Senior netminder Thomas S. Caldwell ’09 turned away four shots en route to his Institute-record 15th career shutout as the MIT men’s soccer team edged out WPI, 1-0, in a NEWMAC contest on Saturday evening. With the win, MIT remains unbeaten and is now 10-0-1 overall and 2-0 in conference play while WPI dropped to 5-4 on the year and 0-3 in NEWMAC action.
The nationally-ranked no. 10 MIT women’s cross country team captured first place out of a field of 16 teams from across the country at the Division III Pre-National Cross Country meet, hosted by Hanover College on the site of the 2008 NCAA Cross Country Championships. Also competing at Hanover, the nationally-ranked no. 21 MIT men’s cross country team earned an impressive sixth place finish. The women edged Bethel University by two points for the best team finish at a national meet in the program’s history.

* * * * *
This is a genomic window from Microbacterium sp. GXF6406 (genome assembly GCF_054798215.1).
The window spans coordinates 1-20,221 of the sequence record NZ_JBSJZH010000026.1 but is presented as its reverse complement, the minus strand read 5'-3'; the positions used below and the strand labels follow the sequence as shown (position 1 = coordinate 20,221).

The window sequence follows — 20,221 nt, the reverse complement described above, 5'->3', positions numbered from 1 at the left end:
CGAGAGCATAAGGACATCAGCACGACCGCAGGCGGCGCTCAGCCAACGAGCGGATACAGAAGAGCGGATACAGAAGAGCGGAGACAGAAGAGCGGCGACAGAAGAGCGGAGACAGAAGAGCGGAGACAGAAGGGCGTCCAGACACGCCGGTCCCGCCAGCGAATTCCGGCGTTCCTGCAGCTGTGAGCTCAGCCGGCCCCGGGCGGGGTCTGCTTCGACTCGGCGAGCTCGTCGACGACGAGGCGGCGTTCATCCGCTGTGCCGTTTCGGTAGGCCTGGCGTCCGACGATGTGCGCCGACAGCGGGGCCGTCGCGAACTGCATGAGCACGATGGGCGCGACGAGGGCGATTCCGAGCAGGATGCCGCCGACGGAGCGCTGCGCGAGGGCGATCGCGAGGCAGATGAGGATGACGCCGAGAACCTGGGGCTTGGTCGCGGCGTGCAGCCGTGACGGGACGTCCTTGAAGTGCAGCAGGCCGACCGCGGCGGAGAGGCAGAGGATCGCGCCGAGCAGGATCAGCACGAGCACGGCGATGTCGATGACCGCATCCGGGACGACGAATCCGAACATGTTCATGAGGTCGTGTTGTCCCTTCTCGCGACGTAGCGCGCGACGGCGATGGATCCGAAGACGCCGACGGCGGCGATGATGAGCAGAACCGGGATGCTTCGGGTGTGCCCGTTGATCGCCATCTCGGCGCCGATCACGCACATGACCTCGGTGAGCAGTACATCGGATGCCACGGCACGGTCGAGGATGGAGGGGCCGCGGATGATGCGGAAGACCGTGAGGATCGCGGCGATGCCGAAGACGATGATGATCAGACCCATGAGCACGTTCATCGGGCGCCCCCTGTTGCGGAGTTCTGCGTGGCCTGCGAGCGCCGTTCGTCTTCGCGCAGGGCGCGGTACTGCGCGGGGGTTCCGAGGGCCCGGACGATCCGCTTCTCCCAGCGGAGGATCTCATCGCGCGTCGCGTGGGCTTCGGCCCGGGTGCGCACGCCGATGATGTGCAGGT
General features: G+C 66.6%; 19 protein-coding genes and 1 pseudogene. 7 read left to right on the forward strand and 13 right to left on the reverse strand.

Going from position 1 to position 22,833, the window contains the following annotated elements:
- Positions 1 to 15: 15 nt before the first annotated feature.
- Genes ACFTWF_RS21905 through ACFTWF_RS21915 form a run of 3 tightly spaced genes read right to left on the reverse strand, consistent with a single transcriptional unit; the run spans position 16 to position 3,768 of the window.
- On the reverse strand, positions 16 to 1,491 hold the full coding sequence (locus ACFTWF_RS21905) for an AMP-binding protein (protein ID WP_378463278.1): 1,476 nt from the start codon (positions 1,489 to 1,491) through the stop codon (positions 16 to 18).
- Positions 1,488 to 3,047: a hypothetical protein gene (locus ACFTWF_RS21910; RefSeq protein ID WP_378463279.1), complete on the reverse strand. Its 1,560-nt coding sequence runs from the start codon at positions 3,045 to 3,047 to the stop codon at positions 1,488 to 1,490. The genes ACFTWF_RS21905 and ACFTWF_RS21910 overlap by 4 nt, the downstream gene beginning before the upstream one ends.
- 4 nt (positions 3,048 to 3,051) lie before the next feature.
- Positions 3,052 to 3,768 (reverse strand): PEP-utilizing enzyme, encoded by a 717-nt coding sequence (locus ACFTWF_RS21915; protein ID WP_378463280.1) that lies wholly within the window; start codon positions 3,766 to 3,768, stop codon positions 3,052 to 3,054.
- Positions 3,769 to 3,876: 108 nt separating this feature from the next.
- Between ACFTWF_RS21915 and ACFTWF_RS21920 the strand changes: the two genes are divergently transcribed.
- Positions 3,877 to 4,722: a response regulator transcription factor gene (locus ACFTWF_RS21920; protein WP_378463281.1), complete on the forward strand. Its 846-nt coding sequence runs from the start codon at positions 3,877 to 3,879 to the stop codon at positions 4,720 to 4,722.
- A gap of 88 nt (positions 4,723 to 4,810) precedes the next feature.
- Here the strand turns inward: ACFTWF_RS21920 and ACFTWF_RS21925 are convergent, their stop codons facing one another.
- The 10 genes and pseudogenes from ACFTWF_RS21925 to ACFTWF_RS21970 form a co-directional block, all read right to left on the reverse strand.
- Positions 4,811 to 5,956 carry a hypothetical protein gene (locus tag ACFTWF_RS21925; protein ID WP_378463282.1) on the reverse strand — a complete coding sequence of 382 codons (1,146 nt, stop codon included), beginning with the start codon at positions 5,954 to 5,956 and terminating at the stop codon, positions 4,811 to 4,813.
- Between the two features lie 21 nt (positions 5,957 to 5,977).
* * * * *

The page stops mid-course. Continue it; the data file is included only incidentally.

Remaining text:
Idiosyncrasies in musical taste range across an enormous spectrum, with ye-olde-school classical on one end and throat-thrashing screams on the other. With a wide array of genres to choose from, you’d probably be hard-pressed to find anyone who doesn’t like music at all. Some people enjoy country, either because they really like hearing songs about women wreaking felonious vengeance on their lecherous significant others (with the collateral damage being a poor, innocent 4x4), or because they’re just in an achy-breaky mood in general. Others like music they can swing glowsticks to or hop on arrows to, which is great for their cardiovascular health (in spite of the risk of broken light fixtures or ankles).